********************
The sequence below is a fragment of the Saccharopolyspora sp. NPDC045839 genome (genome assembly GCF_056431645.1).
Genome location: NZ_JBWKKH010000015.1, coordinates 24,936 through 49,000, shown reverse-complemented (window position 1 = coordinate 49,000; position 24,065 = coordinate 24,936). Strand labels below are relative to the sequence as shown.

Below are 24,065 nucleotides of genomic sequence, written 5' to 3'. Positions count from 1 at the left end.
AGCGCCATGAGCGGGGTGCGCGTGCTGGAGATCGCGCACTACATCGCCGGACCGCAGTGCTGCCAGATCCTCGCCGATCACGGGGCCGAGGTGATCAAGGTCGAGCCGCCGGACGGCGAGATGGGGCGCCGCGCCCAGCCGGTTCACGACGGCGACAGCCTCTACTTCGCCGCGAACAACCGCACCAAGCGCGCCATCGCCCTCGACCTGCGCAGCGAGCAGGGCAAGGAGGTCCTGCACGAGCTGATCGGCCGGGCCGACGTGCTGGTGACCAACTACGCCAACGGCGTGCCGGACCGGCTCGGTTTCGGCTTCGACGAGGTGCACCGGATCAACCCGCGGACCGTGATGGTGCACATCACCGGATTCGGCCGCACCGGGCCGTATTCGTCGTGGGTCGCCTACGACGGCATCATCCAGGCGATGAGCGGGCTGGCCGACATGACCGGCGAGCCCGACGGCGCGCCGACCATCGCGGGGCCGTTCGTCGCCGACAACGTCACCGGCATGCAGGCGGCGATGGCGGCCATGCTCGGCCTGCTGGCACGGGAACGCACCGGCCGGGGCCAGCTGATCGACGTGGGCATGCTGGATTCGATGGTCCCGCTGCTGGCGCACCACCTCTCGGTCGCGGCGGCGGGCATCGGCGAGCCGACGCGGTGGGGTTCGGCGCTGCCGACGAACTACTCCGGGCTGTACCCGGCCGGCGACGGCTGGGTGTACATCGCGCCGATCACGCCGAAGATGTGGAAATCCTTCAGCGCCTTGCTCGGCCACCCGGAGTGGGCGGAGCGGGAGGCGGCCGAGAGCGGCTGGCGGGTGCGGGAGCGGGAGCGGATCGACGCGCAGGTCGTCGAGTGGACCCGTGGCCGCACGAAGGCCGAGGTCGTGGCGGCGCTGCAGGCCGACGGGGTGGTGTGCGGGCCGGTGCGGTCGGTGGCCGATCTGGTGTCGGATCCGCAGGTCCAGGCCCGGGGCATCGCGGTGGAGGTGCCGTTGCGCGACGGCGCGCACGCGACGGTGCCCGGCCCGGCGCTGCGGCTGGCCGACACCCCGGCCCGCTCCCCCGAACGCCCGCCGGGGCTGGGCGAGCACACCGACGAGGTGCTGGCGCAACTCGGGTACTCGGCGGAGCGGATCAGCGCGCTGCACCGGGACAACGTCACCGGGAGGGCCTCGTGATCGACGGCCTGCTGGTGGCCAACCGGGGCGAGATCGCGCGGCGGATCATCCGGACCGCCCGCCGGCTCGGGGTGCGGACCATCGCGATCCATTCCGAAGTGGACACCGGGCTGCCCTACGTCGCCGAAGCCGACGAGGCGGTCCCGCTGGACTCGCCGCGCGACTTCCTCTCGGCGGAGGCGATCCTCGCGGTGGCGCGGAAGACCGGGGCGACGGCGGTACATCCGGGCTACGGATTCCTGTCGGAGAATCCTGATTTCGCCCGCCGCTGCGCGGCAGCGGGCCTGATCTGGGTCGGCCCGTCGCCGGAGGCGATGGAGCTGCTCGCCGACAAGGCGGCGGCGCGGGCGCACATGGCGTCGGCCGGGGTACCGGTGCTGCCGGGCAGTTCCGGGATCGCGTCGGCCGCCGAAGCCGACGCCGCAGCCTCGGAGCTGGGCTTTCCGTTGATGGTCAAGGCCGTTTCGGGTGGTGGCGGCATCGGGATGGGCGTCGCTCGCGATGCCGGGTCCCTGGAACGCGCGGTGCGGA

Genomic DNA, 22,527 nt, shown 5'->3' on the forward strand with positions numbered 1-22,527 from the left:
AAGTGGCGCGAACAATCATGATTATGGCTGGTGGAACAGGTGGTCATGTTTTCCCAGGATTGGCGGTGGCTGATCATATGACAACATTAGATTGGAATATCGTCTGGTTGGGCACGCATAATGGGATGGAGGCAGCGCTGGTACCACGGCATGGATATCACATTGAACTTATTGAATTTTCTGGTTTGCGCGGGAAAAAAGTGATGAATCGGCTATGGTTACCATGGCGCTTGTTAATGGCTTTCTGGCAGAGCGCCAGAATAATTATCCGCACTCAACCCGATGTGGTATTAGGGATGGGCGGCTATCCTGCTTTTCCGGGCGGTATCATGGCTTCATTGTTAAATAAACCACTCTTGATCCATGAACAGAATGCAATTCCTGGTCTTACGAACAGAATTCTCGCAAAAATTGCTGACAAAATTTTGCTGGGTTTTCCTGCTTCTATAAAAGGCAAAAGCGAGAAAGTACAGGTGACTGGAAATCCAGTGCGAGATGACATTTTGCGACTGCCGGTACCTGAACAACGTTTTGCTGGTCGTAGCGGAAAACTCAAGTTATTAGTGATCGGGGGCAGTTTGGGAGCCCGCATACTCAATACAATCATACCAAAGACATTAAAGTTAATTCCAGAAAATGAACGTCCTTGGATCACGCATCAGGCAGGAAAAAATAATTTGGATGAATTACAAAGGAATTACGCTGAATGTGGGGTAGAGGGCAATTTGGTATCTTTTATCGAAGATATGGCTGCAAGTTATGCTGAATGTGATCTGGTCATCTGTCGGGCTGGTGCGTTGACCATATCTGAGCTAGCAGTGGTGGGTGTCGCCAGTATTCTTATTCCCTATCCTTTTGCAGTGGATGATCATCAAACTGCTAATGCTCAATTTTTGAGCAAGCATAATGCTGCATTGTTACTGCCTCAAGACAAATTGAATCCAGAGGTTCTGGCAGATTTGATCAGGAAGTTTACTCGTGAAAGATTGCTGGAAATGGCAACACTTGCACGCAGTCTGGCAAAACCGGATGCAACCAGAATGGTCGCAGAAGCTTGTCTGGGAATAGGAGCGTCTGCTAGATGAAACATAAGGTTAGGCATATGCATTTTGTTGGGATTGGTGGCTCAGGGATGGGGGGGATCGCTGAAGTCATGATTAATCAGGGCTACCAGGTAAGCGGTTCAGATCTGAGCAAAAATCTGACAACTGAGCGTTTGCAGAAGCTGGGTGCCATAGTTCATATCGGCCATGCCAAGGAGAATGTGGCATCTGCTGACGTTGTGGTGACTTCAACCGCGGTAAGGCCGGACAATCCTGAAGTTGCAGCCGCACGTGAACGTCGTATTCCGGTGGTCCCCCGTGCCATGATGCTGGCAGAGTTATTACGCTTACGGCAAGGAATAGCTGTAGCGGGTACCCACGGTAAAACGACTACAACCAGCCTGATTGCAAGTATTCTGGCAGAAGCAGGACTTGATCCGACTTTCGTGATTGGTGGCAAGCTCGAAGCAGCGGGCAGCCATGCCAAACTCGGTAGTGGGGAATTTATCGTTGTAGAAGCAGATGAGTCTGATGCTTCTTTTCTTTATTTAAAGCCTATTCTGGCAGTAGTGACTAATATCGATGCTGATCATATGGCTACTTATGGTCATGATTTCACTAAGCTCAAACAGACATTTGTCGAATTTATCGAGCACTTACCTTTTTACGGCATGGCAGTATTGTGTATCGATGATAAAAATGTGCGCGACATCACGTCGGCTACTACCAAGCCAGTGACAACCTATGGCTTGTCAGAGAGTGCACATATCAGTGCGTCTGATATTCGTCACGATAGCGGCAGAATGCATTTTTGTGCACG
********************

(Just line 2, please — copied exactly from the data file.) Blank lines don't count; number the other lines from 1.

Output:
Genome location: NZ_JBWKKH010000015.1, coordinates 24,936 through 49,000, shown reverse-complemented (window position 1 = coordinate 49,000; position 24,065 = coordinate 24,936). Strand labels below are relative to the sequence as shown.